These models seek to replace the “ad hoc,” “piecemeal,” and “crowdsourced” deployment system that evolved over the past 20 years, where small teams pulled from dozens of locations arrived in theater and had to instantly form up and integrate with others they had never met or worked with before.

“Our current paradigm in how we deploy forces often is that we will take one of the mission elements—a fighter squadron or a bomber squadron or a tanker squadron, or what have you, and we’ll take the rest of the forces and sort of crowdsource it from amongst our Air Force, and they will meet in theater,” Chief of Staff Gen. David W. Allvin said. “That does not work against the pacing challenge.”

To better prepare the force for the kind of intense matchups possible should conflict with China arise, Air Force leaders want to create predictable workup schedules and unit cohesion for Airmen while enhancing the service’s ability to define risk and resourcing requirements for the Joint Staff and Secretary of Defense.   

To get there will be a multistep, yearslong process.

“This is a kind of spiral development,” said Brig. Gen. David Epperson, director of current operations at Headquarters U.S. Air Force.

Expeditionary Air Bases and Air Task Forces

The move away from individual deployments toward teams has been in the works for years, noted Deputy Chief of Staff for Operations Lt. Gen. Adrian Spain.

“Ten years ago, as a group commander, we were talking about it in terms of … how do we provide more predictability for our units,” Spain said. “Five to seven years ago, we started talking about it in terms of, hey, how do I deploy in teams to build up mutual support, camaraderie, warfighting ethos before I get there.”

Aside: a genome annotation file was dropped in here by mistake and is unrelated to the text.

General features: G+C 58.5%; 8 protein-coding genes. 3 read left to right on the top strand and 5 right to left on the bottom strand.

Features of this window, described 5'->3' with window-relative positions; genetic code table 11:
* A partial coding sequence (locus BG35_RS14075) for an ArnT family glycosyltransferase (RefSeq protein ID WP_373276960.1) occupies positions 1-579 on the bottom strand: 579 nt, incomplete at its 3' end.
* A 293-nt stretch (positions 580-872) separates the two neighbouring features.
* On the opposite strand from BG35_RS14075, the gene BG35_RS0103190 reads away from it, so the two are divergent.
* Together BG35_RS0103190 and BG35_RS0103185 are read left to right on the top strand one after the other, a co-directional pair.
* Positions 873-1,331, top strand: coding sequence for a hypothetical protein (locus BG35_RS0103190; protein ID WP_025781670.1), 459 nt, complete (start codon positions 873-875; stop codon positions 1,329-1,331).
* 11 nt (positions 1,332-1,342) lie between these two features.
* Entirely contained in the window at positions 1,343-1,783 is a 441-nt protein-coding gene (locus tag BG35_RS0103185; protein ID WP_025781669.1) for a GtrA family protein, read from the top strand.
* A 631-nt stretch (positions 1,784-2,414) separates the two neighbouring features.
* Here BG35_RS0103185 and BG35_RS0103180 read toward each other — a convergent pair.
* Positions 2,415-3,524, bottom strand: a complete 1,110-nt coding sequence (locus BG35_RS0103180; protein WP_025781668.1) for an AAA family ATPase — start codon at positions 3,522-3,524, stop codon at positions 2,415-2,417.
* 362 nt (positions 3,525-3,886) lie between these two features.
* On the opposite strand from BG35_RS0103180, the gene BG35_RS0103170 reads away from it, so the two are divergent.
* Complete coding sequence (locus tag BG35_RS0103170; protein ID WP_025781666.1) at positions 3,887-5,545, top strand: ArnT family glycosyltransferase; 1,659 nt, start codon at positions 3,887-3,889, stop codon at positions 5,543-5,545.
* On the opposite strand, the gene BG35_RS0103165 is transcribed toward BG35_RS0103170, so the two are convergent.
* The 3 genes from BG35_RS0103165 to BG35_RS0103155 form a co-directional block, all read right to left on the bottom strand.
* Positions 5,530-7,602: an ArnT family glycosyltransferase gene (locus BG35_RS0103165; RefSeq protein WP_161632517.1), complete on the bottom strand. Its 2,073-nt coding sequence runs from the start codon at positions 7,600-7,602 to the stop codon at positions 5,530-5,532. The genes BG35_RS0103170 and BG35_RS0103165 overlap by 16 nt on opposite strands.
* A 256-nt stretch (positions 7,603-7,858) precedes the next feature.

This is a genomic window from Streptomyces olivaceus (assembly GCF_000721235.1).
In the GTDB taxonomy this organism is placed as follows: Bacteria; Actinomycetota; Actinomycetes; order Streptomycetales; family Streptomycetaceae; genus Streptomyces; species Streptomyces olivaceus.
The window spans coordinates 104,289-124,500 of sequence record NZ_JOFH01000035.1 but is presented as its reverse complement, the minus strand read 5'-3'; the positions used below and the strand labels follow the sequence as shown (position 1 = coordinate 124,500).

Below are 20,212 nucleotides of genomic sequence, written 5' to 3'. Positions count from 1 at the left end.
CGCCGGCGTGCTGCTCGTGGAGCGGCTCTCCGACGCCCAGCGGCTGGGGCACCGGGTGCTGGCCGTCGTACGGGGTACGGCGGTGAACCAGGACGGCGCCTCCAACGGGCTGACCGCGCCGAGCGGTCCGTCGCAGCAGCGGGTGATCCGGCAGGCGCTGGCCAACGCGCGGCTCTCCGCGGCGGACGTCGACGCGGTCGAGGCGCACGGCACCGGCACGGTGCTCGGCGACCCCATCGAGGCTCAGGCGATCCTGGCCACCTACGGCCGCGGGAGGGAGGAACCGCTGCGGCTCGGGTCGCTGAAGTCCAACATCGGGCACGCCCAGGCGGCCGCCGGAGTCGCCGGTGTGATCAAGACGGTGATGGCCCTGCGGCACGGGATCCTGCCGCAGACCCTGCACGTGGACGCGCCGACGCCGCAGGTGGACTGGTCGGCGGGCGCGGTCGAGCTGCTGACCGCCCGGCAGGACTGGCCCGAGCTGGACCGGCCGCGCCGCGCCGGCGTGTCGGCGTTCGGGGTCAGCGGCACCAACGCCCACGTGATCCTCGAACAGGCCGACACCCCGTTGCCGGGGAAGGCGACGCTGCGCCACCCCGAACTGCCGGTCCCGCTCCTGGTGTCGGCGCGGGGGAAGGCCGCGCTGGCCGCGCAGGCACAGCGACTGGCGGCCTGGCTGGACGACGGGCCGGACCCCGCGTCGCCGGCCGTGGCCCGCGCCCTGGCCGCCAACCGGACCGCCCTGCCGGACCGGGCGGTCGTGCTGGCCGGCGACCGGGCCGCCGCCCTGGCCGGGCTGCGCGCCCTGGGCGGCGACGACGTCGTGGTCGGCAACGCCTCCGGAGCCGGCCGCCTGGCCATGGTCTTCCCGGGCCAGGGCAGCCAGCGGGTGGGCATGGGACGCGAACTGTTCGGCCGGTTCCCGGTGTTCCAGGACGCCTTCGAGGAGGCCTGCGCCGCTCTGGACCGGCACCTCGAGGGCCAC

In 2021, then-Chief of Staff Gen. Charles Q. Brown Jr. outlined the new Air Force Force  Generation (AFFORGEN) model, developed to standardize how teams of Airmen train, certify and exercise their skills, then deploy and reset over a series of four six-month cycles.

For rotational forces, the Air Force launched AFFORGEN with Expeditionary Air Base (XAB) teams, built to provide base support and command and control downrange and to combine with combat elements in theater. The first XAB team deployed to the Middle East about a week after Iran-backed Hamas militants attacked Israel on Oct. 7, setting off an Israeli invasion of Gaza. That air base element, drawn largely from the South Carolina Air National Guard, included a core nucleus that trained together beforehand, plus additional personnel that joined in theater.  

“They were able to operate at the speed of trust from the second they got on the ground,” Epperson said. 

“Greater predictability for Airmen and families is a key objective of the new approach to deployments,” said Brig. Gen. David Epperson, director of current air operations at the Pentagon. Mike Tsukamoto/staff

Air Task Forces represent the next step in that evolution. The first three will take shape this summer, with the goal of at least six that will deploy over the course of fiscal 2026. 

“It had to be slow and steady over time to build this up, and the XABs were a natural evolution of that,” said Spain. “And the Air Task Forces were really a clean sheet look from the XABs to figure out a better way to consolidate more, fewer locations, bigger teams, train them together for a distinct period of time before they all went to the same place and executed a warfighting mission.”

Each task force will consist of a Command Element and staff, an Expeditionary Air Base Squadron for base operating support, a Mission Generation Force Element to project air power, and a Mission Sustainment Team to enable remote operations. 

Teams of 100 to 250 Airmen will come together during the “prepare” phase of the AFFORGEN cycle, a full year before they’re available to deploy. 

“They will train together at that unit,” Epperson said. “They’ll develop those Mission Ready Airmen skills, they’ll learn the different tasks that their entire team is working on.”